Sunday, 20 May 2012

Art Activism

On art and communication
A year has passed since I joined the first Shortcourse/UK expeditions. Hosted by University College Falmouth and Cape Farewell, these were a set of local adventures designed to bring together artists and environmentalists, to get us thinking about climate change in a local context and what role artists can play in creating discussion around such issues. As I've commented before, it was a really illuminating experience for me, and led to my recent participation in Hevva! Hevva!, an art exhibition at the world-renowned Eden Project. The most important thing it taught me was the value of art as a tool for communication. Today, it seems crazy that I had never thought about art in this way - its something I talked about in the piece I wrote for Hevva! Hevva! - and the power of art as a mouthpiece was brought home to me this morning when looking at some of the images that Banksy has created.

Bow down to Banksy
'Best of British' is all the rage in the UK at the moment with both the Queen's Jubilee and the London Olympics taking place. In my opinion, Banksy is Best of British. This illusive artist is known for his anonymity, though considering the type of comments he makes through his art, I suspect that he wouldn't be too keen on the label 'Best of British'.

Why do I love Banksy? Well, because of what I think he is saying through his work, his comments about our society and its hypocrisies. The following image really sums it up:
Banksy mural in north London featuring Tesco bag as a flag
I think this is just brilliant. Painted on a wall in north London, the first thing I love about it is the way he makes use of the inherent features in the wall - i.e.. the electric wire running up the side of the building is recycled as a flagpole. The second thing I love about it is what it says about us: how we pledge allegiance to the corporations running the world. Some have interpreted this image as a comment on plastic bags, but to me it is more than that. To me, the recognisable Tesco logo represents corporate control; the two children with their hands on their hearts, how sucked in we are to letting them rule our everyday lives. One simple image; so many words and ideas. Now that is Art Activism.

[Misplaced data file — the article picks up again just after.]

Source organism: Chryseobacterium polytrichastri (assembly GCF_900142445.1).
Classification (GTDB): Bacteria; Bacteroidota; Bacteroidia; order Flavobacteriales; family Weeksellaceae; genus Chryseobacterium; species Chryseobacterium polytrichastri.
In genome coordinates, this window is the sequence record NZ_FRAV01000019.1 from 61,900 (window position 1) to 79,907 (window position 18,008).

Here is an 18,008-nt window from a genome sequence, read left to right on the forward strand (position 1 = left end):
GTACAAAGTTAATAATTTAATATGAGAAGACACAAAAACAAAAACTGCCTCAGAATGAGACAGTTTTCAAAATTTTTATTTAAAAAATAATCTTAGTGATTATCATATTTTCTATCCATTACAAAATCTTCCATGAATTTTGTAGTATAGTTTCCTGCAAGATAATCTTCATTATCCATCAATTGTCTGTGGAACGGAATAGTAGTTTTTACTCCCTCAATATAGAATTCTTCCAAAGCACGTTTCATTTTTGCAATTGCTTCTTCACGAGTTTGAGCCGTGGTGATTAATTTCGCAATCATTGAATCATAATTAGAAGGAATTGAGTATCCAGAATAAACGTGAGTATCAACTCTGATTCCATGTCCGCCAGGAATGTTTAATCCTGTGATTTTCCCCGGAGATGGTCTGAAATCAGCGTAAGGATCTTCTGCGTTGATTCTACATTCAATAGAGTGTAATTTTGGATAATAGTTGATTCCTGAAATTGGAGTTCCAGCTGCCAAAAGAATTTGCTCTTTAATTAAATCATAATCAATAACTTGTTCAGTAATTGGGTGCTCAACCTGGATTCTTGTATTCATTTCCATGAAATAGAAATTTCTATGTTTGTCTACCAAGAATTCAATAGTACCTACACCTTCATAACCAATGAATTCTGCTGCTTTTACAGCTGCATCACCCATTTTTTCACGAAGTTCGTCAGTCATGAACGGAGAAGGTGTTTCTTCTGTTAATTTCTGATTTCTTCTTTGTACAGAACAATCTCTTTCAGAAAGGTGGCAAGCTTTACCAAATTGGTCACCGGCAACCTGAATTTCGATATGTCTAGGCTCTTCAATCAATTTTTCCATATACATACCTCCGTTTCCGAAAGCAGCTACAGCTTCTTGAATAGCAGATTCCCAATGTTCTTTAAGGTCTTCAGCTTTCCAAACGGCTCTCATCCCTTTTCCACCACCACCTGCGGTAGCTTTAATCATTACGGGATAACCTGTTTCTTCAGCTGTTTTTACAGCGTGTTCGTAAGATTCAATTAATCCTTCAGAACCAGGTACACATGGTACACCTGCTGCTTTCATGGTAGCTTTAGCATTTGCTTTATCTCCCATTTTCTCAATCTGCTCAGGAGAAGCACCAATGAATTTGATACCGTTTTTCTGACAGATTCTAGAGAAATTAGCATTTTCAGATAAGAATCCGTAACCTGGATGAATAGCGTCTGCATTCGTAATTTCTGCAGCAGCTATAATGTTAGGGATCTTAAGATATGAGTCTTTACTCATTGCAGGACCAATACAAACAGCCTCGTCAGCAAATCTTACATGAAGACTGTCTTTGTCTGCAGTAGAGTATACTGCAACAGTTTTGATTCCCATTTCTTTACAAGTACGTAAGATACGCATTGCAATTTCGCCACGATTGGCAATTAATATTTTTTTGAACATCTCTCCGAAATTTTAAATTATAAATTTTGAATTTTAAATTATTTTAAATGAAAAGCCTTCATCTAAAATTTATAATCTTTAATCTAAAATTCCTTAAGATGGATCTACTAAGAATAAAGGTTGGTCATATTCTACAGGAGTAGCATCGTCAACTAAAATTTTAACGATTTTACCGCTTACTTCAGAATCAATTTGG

On corporate control
Speaking of corporate power, yesterday my colleagues and I perched in the store window where we work to watch the Olympic flame pass through our little Cornish town on its first day in the UK. It arrived in Cornwall the previous evening to much fanfare (and road closing, and dark-windowed cars, and police), and while I'm not really into the whole Olympic thing (I have concerns over both the monetary and environmental costs), it was hard not to be a little excited by the crowds lining Truro's streets yesterday morning.

The flame itself was very - er - flamey and 'kinda cool' in a caught-up-in-the-atmosphere kind of way, but what I wasn't expecting was everything else that came along with it. Aside from three empty minibuses, a couple of cars and several police motorbikes, it was preceded by a large Coca-Cola lorry, a huge S Samsung lorry (really far too big to go through the streets of a small market town - wasn't that well though out), and a Lloyds TSB lorry, each one complete with music blaring and scantily clad dancers boogying. What does any of that have to with the original spirit of the Olympics? This demonstration of corporate sponsorship and power made my heart sink, particularly when it was backed up by the afterflow of children into the store all carrying the heavily branded flags and balloons these companies had been passing out along their journey. What is going to happen to them all? In the bin, I expect. More waste, as well as more honing of our children's brains to worship at these business altars. Bah, humbug.

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